This article has been written by Michael Bennett from MBA Ltd, an accountancy firm working with hundreds of practitioners across the UK. They are offering a 20% discount to members of the Private Practice Hub.

RTI doesn’t change the way you calculate PAYE, it just means you’ll need to make more regular submissions. Each time you pay your employees, you’ll need to submit PAYE information to HMRC, rather than just once a year at Payroll Year End.

All payroll software is now geared up to process and submit the information to HMRC, and HMRC offer their own free to download software package called Basic PAYE Tools.

Each time an employee is paid (weekly, monthly, 4 weekly or annually), an FPS (Full Payment Submission) must be sent to HMRC for each employee. If no employees are paid, an EPS (Employer Payment Submission) must be sent to HMRC informing them of no payroll activity for the period.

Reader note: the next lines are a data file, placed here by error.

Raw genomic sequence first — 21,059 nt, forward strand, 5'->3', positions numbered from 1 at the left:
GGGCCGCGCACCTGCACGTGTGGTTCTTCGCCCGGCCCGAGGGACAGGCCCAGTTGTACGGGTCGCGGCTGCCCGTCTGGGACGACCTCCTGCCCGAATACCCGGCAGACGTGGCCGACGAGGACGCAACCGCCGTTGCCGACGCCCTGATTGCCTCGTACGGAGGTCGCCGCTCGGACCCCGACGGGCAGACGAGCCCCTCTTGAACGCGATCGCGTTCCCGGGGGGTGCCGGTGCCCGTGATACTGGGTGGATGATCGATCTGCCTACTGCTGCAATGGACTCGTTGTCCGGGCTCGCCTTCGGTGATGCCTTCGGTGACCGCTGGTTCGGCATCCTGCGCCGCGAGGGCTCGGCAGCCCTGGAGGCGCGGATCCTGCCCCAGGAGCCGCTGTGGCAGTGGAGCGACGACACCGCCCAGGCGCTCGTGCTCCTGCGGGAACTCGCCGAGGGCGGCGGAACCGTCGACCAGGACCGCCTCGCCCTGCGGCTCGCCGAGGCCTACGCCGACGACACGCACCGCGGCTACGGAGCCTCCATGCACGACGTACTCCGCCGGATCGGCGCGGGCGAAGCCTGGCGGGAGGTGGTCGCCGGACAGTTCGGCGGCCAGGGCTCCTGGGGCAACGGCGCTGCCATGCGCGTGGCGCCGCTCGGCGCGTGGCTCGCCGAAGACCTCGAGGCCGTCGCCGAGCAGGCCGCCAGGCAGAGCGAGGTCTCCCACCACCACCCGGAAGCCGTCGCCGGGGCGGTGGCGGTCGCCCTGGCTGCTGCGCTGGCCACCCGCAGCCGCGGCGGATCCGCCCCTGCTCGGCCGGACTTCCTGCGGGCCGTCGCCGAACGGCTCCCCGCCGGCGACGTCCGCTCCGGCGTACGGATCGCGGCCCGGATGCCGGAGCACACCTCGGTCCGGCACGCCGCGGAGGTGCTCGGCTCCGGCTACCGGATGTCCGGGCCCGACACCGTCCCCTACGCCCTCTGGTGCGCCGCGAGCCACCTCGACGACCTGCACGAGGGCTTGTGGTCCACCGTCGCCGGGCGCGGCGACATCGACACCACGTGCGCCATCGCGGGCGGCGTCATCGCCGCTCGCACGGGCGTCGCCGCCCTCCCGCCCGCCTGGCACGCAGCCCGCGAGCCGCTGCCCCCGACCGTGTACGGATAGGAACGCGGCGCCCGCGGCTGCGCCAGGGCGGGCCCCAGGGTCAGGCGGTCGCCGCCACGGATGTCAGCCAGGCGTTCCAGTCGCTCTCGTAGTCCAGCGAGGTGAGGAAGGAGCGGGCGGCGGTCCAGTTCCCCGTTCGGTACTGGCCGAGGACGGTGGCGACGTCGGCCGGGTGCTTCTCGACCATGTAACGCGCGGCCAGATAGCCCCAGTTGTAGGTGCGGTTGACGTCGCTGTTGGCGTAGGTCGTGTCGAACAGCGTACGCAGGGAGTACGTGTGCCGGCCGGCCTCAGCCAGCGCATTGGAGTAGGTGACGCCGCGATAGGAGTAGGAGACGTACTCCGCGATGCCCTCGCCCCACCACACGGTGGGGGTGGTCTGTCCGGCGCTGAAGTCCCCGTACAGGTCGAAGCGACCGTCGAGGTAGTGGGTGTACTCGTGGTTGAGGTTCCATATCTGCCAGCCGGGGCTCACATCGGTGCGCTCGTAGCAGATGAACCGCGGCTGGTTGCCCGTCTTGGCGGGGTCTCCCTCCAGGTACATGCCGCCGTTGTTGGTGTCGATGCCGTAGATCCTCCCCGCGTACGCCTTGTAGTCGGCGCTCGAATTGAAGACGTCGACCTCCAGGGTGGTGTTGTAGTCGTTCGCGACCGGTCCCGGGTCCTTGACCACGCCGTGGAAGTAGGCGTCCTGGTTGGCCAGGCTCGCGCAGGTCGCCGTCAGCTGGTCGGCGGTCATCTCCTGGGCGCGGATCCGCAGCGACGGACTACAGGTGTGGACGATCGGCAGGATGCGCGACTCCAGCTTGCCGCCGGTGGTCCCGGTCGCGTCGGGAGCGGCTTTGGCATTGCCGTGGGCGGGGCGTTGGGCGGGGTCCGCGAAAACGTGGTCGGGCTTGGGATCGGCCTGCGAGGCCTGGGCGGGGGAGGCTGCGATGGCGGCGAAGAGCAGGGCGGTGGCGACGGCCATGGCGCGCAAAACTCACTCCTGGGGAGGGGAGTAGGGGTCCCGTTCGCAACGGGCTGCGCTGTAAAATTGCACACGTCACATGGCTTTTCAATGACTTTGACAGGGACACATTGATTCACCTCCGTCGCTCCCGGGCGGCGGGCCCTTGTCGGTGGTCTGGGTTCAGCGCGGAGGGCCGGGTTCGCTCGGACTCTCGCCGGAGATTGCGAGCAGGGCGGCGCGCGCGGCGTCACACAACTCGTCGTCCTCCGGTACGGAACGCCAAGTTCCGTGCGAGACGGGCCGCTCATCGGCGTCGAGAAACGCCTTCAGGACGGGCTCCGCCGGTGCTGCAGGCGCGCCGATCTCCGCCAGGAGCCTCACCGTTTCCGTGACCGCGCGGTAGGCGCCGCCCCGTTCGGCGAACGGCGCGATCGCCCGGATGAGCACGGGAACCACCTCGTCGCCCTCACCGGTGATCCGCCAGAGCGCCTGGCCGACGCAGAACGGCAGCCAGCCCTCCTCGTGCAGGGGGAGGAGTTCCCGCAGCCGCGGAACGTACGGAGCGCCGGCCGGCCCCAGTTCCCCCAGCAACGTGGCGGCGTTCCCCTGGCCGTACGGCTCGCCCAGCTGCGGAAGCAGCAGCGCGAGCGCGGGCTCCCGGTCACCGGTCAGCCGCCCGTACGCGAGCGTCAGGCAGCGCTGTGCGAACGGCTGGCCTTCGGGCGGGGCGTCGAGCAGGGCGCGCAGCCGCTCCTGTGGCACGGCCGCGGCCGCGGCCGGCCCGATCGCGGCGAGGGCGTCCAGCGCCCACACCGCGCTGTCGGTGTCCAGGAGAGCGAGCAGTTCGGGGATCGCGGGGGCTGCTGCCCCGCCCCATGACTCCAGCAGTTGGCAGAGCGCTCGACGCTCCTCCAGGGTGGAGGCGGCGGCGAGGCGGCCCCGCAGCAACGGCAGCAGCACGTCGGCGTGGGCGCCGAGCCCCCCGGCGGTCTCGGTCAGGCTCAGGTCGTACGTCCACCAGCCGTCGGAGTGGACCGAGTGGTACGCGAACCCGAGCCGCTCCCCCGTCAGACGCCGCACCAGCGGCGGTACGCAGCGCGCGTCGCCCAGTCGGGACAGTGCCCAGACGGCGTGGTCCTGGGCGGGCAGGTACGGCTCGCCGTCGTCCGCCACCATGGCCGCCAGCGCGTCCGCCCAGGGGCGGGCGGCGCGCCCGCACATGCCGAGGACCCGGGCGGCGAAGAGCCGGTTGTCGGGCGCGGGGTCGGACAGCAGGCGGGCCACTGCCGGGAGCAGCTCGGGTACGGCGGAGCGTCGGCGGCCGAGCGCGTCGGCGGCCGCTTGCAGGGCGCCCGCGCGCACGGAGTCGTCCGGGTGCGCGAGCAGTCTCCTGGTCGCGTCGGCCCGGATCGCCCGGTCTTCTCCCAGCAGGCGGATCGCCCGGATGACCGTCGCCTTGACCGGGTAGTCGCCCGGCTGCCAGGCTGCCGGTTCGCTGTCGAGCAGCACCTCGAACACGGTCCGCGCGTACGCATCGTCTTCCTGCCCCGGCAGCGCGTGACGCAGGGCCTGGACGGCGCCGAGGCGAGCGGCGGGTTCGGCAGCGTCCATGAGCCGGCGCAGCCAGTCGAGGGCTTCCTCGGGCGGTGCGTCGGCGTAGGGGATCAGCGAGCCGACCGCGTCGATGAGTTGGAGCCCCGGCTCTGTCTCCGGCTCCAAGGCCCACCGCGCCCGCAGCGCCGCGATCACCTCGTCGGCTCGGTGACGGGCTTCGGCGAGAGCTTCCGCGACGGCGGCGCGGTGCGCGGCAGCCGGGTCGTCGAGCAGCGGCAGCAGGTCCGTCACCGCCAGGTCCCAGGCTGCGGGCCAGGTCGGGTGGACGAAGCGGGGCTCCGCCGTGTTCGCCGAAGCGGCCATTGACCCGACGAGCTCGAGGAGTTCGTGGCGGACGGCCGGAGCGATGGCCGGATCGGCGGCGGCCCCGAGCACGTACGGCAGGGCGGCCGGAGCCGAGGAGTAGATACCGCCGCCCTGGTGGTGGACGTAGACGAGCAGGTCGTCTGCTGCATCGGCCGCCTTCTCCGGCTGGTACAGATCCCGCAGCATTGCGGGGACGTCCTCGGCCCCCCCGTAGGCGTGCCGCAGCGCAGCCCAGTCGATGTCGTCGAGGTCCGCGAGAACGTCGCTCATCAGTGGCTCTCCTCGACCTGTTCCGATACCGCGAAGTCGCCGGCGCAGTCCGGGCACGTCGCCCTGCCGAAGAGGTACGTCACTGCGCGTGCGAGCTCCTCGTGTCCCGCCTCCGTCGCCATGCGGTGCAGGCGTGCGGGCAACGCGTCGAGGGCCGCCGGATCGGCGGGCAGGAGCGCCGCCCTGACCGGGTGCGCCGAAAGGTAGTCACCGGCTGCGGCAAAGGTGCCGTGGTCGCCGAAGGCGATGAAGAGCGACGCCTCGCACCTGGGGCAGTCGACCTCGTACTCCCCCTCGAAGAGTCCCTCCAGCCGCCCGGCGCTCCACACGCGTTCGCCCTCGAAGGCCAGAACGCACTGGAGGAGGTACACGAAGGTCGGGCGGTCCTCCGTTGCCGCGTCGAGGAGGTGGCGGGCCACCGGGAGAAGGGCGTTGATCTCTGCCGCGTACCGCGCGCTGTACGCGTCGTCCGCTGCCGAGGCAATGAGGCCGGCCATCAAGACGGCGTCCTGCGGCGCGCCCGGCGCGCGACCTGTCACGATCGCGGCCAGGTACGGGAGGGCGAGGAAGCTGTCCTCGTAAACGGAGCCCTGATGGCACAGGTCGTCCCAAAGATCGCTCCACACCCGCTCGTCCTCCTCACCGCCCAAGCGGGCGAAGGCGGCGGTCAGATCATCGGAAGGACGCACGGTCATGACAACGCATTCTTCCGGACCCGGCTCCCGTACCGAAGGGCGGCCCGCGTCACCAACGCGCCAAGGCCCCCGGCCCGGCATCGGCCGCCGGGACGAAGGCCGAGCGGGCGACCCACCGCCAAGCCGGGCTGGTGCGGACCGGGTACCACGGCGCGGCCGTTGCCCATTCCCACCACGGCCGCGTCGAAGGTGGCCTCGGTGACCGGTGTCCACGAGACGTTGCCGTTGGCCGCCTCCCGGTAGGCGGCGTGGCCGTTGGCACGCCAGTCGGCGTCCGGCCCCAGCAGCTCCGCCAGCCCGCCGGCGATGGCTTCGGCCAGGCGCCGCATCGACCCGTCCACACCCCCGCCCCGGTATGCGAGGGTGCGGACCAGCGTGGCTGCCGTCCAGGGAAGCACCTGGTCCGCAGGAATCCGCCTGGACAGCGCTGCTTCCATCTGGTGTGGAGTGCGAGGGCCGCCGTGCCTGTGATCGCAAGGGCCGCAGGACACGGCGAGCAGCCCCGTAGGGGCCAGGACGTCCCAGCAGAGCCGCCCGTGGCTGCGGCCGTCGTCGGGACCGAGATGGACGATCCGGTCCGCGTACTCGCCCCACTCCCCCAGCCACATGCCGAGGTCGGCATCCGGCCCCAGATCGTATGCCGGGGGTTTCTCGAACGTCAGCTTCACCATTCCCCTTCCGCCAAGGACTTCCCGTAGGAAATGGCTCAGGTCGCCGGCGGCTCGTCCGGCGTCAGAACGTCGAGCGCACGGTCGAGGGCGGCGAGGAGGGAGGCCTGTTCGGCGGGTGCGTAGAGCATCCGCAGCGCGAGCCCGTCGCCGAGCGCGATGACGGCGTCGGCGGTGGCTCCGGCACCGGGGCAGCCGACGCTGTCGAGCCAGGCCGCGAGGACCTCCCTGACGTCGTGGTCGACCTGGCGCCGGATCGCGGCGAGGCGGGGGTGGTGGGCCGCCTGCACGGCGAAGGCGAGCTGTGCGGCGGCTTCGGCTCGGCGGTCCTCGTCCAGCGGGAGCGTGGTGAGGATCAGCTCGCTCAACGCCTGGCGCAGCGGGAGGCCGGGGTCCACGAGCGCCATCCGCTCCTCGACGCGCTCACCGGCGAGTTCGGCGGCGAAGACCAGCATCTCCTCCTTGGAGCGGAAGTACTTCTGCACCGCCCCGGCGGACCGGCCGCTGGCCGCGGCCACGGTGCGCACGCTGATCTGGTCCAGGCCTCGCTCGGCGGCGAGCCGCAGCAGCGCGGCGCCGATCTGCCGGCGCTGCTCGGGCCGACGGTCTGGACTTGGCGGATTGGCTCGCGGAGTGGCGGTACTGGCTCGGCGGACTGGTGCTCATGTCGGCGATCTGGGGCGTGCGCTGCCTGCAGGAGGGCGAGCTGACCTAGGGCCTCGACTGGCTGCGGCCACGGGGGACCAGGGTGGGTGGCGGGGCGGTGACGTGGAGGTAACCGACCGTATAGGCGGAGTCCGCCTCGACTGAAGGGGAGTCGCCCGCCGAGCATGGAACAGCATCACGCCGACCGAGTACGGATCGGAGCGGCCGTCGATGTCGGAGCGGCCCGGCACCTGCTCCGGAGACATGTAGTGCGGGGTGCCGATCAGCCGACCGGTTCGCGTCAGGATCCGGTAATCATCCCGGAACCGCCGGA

The advantage of regular submissions to HMRC is that they will know more accurately the amount of Tax/NI that is owed rather than having to wait until `year end`. Also, tax-free allowance changes (employee tax coding) should be more frequent and accurate, which will save an employee being under or over taxed.

When month 12 (March) is reached, there is no longer a requirement to submit a P14 or P35 to HMRC, so in effect there is no `year end` submission, just another FPS. The P60`s are still produced by the software in the normal way in month 12.

For leavers or joiners, there is no need to do a separate submission to HMRC, as this will be included in the FPS. A P45 for a leaver is produced in the normal way.

For small employers, the HMRC software is adequate for most needs and will calculate net pay and also the tax/NI that will need to be paid to HMRC. The only main function that this software will not do is to produce a standard payslip. It will however produce a report showing gross pay, net pay and deductions that can be used instead of a normal payslip. The software also has a provision for adding in maternity / paternity pay and calculating the amount to claim back from HMRC.

For more complex situations, it is advisable to purchase a payroll program such as Sage or Quickbooks. Or alternatively, instruct an accountant or payroll service to run the payroll.